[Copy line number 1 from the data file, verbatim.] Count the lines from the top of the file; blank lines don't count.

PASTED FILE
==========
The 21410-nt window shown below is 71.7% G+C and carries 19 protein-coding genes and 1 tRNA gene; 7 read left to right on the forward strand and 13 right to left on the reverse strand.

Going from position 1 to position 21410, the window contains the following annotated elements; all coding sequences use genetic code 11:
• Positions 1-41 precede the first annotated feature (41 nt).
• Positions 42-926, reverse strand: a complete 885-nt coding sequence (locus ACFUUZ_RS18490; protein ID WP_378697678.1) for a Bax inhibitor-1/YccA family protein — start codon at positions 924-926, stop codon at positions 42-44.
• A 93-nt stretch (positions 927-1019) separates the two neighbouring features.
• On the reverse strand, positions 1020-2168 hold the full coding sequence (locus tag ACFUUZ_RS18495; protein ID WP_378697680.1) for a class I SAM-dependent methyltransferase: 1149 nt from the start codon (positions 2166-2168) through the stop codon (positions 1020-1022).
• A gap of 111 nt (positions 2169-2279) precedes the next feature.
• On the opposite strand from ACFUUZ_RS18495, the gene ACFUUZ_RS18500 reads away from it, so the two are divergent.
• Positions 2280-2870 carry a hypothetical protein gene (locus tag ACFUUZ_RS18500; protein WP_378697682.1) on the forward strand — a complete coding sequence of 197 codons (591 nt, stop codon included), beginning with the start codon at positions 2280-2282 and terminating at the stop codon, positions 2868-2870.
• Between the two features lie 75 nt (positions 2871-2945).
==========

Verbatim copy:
The 21410-nt window shown below is 71.7% G+C and carries 19 protein-coding genes and 1 tRNA gene; 7 read left to right on the forward strand and 13 right to left on the reverse strand.